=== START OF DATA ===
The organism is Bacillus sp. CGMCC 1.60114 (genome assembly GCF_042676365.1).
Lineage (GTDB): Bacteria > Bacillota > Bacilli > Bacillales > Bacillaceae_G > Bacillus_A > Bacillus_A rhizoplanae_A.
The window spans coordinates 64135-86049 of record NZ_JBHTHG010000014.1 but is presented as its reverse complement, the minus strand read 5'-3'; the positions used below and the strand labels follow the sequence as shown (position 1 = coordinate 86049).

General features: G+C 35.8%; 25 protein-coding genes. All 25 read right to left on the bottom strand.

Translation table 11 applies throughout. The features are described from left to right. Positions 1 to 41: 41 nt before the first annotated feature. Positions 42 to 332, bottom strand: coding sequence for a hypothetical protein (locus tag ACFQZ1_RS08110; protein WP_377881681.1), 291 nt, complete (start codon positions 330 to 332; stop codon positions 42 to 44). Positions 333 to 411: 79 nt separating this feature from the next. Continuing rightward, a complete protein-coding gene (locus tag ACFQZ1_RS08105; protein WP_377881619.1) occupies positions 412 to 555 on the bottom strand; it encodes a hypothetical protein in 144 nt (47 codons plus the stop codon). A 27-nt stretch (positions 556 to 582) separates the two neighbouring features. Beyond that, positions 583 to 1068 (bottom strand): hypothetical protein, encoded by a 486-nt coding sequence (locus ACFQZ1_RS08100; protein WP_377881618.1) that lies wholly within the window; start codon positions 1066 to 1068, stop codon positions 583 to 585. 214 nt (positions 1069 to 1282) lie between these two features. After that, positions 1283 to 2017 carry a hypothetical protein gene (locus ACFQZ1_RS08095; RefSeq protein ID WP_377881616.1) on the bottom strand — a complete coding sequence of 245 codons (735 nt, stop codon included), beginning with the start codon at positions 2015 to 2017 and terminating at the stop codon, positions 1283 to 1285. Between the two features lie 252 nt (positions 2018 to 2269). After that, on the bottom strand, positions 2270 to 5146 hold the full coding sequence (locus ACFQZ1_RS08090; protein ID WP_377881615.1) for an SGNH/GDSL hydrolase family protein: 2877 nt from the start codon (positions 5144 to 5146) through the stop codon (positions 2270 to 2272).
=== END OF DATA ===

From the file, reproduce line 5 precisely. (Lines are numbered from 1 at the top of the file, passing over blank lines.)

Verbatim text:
Translation table 11 applies throughout. The features are described from left to right. Positions 1 to 41: 41 nt before the first annotated feature. Positions 42 to 332, bottom strand: coding sequence for a hypothetical protein (locus tag ACFQZ1_RS08110; protein WP_377881681.1), 291 nt, complete (start codon positions 330 to 332; stop codon positions 42 to 44). Positions 333 to 411: 79 nt separating this feature from the next. Continuing rightward, a complete protein-coding gene (locus tag ACFQZ1_RS08105; protein WP_377881619.1) occupies positions 412 to 555 on the bottom strand; it encodes a hypothetical protein in 144 nt (47 codons plus the stop codon). A 27-nt stretch (positions 556 to 582) separates the two neighbouring features. Beyond that, positions 583 to 1068 (bottom strand): hypothetical protein, encoded by a 486-nt coding sequence (locus ACFQZ1_RS08100; protein WP_377881618.1) that lies wholly within the window; start codon positions 1066 to 1068, stop codon positions 583 to 585. 214 nt (positions 1069 to 1282) lie between these two features. After that, positions 1283 to 2017 carry a hypothetical protein gene (locus ACFQZ1_RS08095; RefSeq protein ID WP_377881616.1) on the bottom strand — a complete coding sequence of 245 codons (735 nt, stop codon included), beginning with the start codon at positions 2015 to 2017 and terminating at the stop codon, positions 1283 to 1285. Between the two features lie 252 nt (positions 2018 to 2269). After that, on the bottom strand, positions 2270 to 5146 hold the full coding sequence (locus ACFQZ1_RS08090; protein ID WP_377881615.1) for an SGNH/GDSL hydrolase family protein: 2877 nt from the start codon (positions 5144 to 5146) through the stop codon (positions 2270 to 2272).